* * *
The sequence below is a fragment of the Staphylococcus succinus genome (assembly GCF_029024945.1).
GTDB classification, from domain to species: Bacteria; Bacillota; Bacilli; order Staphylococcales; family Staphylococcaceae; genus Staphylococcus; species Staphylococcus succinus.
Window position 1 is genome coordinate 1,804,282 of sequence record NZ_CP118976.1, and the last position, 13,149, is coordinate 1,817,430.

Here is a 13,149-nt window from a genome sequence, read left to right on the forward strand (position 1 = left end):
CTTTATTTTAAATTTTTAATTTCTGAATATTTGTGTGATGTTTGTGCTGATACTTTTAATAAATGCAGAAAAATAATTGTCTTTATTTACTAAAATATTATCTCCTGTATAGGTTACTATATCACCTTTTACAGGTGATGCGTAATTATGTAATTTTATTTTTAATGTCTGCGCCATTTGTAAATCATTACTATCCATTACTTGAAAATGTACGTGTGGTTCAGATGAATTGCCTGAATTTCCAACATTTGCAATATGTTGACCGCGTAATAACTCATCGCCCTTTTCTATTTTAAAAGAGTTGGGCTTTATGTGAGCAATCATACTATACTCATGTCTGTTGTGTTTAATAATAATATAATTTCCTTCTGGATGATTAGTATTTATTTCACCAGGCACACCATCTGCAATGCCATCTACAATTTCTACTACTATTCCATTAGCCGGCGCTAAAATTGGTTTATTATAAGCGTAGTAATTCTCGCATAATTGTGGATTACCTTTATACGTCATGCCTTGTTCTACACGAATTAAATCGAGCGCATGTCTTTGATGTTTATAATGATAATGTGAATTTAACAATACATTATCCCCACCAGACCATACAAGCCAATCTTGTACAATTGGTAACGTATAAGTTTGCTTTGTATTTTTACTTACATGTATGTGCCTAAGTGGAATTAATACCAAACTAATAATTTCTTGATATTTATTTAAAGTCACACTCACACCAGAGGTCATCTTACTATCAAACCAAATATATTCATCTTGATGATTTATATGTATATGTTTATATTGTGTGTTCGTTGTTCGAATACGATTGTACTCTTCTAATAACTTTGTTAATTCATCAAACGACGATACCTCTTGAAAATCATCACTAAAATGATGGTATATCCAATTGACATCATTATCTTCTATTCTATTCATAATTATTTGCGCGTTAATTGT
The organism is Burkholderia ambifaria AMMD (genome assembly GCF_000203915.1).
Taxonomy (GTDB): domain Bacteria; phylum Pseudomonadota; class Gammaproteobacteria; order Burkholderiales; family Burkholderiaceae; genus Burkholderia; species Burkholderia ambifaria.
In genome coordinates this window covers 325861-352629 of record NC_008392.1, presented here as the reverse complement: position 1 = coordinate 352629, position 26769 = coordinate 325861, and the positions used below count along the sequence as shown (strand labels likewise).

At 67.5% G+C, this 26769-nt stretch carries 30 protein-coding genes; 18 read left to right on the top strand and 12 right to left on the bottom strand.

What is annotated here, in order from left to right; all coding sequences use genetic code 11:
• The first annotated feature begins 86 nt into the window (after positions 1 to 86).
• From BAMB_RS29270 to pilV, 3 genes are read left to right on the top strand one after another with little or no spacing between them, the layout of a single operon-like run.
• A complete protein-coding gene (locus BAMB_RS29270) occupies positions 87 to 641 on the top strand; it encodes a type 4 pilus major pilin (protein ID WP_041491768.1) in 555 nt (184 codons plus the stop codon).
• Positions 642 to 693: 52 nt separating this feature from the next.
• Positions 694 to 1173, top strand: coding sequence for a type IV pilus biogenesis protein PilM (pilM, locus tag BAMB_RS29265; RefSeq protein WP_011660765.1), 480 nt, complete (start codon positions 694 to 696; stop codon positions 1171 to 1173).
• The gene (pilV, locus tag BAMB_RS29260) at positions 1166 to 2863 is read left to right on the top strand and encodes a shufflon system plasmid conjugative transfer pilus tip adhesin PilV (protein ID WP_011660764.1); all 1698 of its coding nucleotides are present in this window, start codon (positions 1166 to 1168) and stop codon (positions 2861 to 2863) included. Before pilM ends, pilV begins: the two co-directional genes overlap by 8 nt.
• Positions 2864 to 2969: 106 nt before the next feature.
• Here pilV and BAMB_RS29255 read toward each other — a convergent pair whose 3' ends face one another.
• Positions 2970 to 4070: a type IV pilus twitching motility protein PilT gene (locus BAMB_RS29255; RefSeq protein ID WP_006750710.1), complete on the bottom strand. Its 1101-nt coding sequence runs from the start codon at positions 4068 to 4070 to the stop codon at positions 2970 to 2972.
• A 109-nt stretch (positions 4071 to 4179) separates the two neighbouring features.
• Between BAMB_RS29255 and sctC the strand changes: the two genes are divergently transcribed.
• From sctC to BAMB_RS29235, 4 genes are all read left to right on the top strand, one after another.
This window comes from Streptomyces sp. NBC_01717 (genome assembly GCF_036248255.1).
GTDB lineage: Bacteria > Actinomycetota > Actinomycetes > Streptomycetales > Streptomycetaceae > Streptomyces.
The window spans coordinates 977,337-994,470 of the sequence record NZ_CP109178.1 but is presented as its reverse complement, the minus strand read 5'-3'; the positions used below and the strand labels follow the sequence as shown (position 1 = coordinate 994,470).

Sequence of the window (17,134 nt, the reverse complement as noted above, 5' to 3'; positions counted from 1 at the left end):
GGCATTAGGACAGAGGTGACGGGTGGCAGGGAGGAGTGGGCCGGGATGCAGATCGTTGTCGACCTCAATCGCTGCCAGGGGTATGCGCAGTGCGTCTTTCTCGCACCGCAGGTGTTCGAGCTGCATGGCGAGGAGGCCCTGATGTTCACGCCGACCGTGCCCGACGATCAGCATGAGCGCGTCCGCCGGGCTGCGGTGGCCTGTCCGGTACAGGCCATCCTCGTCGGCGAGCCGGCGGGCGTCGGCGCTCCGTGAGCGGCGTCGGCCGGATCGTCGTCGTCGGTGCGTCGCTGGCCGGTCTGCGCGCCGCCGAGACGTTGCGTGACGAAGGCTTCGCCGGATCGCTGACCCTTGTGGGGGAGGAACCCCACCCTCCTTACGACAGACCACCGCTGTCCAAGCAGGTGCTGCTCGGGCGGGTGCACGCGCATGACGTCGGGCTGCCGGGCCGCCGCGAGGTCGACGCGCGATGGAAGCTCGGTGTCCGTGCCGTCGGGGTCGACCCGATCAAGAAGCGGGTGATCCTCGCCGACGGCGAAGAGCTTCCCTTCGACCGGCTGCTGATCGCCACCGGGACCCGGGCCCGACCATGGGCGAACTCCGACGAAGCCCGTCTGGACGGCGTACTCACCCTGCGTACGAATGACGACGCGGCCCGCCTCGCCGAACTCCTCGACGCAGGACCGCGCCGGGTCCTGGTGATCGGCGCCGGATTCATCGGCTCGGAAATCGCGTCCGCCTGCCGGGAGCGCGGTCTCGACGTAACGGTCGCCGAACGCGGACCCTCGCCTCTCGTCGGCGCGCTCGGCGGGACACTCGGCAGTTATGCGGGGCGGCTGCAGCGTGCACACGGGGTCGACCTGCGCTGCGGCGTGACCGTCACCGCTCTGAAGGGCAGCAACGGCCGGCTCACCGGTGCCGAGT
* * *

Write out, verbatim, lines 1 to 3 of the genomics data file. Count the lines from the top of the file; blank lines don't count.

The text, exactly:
The sequence below is a fragment of the Staphylococcus succinus genome (assembly GCF_029024945.1).
GTDB classification, from domain to species: Bacteria; Bacillota; Bacilli; order Staphylococcales; family Staphylococcaceae; genus Staphylococcus; species Staphylococcus succinus.
Window position 1 is genome coordinate 1,804,282 of sequence record NZ_CP118976.1, and the last position, 13,149, is coordinate 1,817,430.